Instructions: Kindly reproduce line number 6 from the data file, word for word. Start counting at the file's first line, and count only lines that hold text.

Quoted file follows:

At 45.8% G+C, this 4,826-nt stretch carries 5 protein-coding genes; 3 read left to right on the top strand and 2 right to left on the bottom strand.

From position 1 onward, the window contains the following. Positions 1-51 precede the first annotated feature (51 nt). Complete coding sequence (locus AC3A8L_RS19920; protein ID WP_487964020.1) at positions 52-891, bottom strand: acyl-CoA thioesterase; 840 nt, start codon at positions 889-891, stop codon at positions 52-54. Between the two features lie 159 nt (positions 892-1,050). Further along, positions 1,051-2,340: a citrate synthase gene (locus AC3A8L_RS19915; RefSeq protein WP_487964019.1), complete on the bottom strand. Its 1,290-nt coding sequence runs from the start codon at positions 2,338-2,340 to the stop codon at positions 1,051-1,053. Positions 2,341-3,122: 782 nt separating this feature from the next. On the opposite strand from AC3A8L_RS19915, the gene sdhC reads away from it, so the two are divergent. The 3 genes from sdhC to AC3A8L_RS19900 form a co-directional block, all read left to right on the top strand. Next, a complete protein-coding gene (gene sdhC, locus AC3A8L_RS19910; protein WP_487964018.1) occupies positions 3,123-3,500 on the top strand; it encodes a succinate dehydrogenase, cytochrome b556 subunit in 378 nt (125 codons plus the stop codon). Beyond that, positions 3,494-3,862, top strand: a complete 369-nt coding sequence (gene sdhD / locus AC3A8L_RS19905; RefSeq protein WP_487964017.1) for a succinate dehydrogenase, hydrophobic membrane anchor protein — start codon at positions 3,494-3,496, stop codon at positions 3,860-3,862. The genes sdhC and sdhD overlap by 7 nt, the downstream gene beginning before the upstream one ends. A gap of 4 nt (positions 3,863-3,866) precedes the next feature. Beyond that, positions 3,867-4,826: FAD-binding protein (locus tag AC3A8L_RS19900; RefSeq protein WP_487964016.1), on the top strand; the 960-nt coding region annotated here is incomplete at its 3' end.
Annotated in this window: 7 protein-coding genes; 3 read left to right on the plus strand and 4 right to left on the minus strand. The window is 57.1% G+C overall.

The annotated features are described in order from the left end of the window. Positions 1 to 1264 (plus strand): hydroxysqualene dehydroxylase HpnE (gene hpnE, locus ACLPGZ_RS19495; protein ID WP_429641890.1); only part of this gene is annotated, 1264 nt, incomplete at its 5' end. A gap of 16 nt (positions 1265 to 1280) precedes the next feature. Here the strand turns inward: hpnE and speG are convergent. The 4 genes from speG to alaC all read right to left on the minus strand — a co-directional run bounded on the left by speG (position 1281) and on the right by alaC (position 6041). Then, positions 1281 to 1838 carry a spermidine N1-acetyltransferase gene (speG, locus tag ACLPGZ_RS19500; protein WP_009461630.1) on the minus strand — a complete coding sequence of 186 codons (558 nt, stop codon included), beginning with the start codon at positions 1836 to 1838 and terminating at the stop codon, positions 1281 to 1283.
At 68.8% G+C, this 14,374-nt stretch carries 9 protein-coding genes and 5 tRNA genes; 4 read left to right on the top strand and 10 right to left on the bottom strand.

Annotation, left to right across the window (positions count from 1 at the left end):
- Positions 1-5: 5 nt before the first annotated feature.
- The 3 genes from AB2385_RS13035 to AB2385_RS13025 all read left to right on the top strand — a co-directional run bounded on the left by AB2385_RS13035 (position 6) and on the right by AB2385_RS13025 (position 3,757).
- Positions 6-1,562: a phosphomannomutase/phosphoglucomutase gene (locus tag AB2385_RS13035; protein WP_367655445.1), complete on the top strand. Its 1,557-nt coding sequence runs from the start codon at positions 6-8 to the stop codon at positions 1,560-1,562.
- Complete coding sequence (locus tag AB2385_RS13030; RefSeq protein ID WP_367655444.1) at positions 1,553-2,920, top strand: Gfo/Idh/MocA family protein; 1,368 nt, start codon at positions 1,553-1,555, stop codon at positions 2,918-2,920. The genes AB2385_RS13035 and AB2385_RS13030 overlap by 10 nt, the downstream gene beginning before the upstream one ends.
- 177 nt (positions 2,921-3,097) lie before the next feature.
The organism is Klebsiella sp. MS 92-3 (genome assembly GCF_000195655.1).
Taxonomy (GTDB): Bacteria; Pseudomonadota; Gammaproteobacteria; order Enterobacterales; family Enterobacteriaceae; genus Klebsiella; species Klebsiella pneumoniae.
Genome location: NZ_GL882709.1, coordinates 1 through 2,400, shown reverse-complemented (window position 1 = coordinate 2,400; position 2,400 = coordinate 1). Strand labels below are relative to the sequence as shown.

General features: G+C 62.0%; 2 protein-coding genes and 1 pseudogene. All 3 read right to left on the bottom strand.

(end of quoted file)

Annotation, left to right across the window (positions count from 1 at the left end):